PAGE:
Major financial firms JPMorgan Chase and Citigroup have recently announced their decision to pause PAC (Political Action Committee) donations after supporters of President Trump stormed the U.S. Capitol last week.
JPMorgan spokesman Steve O’Halloran stated that, the company, the largest U.S. bank by assets, will pause contributions for Republicans as well as Democrats for minimum six months. The New York-based bank is planning to utilize that time for contemplating certain potential changes in its strategies related to political-donations.
Commenting on the same, Peter Scher, head of corporate responsibility at JPMorgan has stated that the country is going through unprecedented health, economic, and political crises during which business, political, and civic leaders should focus on governing and providing help to those in desperate need. There will be plenty of time for campaigning later, Scher added.
Meanwhile, Citigroup has informed its employees through an internal communication that it halting Political Actions Committee (PAC) donations towards all lawmakers during first quarter. Speaking of which, Candi Wolff, Citigroup’s head of global government affairs, has stated that the group will not support candidates who disrespect the rule of law and it intends to pause its contributions during the current quarter as the country goes through presidential transition.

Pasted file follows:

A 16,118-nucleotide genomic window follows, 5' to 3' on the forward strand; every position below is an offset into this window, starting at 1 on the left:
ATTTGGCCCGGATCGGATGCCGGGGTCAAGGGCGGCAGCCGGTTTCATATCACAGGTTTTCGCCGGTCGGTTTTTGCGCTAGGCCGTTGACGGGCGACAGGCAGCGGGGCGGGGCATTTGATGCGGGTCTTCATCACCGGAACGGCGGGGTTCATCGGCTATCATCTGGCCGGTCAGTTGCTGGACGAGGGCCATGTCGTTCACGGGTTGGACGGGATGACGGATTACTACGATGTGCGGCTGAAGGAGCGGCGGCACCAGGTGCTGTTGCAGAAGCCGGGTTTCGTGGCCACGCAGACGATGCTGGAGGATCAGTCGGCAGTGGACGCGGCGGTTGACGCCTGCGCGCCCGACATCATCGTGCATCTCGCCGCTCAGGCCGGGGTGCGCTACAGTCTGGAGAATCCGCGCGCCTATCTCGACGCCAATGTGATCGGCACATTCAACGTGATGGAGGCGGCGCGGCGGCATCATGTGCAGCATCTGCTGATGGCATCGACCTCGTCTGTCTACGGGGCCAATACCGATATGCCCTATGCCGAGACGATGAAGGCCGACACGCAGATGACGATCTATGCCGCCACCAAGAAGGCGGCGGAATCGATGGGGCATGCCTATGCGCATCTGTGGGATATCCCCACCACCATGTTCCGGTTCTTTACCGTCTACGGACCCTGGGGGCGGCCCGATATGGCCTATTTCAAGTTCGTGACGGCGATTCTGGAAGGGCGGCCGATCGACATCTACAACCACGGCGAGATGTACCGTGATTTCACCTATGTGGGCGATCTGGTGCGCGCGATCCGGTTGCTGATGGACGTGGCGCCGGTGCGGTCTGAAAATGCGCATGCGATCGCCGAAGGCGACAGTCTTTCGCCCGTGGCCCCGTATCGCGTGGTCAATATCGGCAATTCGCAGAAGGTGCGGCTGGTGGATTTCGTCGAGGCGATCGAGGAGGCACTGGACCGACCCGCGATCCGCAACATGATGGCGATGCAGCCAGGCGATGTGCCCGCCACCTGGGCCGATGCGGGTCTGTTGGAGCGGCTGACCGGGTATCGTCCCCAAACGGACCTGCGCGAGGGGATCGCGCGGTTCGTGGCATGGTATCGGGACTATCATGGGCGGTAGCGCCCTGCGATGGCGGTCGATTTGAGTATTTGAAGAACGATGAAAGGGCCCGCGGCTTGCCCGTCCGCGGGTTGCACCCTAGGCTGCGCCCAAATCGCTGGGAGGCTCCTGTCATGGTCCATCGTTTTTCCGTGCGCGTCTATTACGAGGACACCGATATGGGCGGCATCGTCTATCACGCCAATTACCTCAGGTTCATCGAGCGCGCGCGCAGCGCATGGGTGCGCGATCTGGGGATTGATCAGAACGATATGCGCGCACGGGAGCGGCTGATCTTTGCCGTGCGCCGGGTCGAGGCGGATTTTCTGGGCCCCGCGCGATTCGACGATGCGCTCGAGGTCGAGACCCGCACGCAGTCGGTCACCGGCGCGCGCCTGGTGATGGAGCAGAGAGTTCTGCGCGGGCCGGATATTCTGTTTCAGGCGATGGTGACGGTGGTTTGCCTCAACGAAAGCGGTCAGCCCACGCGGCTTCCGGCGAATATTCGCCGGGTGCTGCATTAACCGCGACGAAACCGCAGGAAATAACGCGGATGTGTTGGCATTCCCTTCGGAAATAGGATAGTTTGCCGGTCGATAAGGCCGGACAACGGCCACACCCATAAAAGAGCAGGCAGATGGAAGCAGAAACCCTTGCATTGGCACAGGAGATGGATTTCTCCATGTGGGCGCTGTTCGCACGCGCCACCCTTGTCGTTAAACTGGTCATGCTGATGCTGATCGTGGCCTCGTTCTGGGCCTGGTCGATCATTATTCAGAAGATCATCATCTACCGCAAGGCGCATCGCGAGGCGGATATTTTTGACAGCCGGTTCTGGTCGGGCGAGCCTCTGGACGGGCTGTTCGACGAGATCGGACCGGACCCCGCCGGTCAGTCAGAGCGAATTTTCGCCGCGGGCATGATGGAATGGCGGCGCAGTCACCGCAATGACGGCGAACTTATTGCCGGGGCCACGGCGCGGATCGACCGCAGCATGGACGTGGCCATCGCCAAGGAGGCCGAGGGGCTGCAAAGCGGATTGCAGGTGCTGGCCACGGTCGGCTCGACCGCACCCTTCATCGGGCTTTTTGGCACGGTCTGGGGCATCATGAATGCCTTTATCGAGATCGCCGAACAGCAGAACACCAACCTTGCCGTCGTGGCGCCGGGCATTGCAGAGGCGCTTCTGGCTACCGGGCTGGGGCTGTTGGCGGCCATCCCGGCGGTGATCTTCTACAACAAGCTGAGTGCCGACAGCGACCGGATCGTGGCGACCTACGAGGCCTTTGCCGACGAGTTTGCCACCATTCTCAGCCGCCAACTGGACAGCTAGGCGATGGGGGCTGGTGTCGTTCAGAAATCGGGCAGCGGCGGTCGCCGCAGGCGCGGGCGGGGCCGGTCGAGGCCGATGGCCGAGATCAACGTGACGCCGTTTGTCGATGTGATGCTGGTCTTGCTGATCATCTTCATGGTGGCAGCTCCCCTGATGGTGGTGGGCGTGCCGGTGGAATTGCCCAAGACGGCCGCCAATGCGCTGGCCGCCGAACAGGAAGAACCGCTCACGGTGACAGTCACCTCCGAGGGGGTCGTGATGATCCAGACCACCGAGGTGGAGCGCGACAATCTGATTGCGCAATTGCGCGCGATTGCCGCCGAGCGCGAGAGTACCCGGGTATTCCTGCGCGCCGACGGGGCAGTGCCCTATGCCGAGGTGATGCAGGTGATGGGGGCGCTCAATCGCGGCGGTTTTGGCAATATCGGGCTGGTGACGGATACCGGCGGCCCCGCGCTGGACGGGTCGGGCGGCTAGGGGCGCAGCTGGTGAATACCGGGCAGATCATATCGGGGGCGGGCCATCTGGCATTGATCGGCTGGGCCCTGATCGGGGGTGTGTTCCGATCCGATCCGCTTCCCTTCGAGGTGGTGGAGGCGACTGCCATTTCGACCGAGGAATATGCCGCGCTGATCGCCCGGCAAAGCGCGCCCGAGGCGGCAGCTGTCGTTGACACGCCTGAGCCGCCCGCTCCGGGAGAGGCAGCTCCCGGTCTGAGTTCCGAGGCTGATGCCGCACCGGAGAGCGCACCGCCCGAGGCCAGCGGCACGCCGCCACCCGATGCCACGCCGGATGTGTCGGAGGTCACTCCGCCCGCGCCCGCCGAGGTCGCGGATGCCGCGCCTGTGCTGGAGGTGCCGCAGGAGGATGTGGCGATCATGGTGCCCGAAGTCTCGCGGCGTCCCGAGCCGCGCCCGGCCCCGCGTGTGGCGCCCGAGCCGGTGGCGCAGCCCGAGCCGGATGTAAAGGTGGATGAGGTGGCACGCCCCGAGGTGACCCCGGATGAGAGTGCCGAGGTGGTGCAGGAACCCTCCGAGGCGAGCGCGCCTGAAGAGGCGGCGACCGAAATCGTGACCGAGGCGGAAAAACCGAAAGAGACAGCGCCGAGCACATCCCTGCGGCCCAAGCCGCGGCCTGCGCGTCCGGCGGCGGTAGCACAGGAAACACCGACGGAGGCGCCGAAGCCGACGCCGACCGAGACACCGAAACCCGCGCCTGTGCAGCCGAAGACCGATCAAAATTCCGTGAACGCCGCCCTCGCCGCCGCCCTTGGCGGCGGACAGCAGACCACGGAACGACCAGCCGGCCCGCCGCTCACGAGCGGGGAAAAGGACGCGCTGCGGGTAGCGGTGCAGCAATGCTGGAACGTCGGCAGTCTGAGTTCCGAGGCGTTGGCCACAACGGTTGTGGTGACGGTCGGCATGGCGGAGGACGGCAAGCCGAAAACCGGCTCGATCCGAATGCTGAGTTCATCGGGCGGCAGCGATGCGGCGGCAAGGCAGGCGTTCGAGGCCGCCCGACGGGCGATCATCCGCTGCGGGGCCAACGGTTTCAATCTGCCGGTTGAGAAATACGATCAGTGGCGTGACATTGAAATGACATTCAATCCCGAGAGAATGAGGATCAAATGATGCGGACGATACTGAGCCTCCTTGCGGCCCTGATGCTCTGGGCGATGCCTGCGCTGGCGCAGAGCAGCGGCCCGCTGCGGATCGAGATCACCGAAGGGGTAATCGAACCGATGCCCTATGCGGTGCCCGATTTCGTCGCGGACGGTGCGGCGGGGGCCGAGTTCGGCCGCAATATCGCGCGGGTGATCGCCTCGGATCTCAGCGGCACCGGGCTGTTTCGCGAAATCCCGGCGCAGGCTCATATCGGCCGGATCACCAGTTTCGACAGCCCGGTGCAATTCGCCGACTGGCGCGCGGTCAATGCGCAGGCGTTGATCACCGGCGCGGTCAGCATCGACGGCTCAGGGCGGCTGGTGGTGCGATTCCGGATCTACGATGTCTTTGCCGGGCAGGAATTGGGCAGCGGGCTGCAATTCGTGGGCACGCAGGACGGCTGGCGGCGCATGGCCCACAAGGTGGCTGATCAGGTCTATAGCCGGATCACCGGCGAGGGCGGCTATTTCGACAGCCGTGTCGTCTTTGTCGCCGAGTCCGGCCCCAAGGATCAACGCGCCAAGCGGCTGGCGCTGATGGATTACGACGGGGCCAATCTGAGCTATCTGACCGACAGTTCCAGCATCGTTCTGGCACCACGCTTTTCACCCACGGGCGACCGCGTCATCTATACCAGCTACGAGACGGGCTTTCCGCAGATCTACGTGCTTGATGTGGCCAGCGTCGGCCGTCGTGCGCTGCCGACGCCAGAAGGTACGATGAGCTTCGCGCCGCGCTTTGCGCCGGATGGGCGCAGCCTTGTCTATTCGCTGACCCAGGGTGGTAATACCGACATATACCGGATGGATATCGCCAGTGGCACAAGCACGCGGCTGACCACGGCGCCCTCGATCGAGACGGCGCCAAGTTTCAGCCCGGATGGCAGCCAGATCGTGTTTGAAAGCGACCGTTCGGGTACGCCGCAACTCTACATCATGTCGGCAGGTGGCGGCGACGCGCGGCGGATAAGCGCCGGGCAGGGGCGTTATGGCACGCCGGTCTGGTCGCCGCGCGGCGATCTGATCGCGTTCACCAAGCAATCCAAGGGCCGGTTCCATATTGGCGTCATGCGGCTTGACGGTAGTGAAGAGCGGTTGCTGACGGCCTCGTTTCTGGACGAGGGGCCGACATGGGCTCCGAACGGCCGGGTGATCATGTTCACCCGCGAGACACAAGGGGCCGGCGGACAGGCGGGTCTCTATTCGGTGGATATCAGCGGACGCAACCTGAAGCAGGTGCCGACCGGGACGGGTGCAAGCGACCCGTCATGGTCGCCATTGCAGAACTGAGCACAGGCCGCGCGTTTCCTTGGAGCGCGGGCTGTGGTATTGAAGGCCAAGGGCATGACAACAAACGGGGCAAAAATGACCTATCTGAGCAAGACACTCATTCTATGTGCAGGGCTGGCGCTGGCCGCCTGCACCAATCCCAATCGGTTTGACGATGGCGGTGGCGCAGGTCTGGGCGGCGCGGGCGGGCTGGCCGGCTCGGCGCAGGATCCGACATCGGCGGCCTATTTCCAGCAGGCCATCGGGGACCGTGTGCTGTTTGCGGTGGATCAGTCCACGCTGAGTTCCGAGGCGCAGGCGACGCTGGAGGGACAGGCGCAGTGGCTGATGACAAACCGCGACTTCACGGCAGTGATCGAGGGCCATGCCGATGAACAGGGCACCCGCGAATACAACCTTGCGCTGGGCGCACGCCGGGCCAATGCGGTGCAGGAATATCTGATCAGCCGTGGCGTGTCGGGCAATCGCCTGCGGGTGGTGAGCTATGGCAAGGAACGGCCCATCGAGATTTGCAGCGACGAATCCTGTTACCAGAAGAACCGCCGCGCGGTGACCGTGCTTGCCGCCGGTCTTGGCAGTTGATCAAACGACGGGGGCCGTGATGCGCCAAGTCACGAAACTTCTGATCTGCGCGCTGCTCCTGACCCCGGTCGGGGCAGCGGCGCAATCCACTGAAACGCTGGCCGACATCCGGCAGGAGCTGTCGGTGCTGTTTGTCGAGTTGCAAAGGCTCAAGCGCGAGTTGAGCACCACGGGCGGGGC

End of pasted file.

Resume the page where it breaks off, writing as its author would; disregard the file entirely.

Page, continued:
Prompted by the riots of January 6th, 2021, which resulted in five deaths, corporations such as Blue Cross Blue Shield insurance group and Marriott International stated that they would stop funding the Republican lawmakers who supported the efforts of disrupting the certification of the victory of President-elect Joe Biden. Banks on the other hand, have decided to temporarily halt the donations to all the lawmakers instead of specifically targeting and alienating members of the Republican party.
Apparently, these moves are the repercussions of the recent event which urged American corporations to come to terms regarding their response. In this regard, several technology companies such as Facebook, Twitter, and Amazon have taken actions for limiting the spread of disinformation that might lead to further violence.
The PAC pools employee donations together and can provide up to $5,000 to a candidate per election and over $15,000 to any national party committee annually. As the money is raised through voluntary employee contributions, the move bypasses federal laws which forbids companies from directly funding the candidates.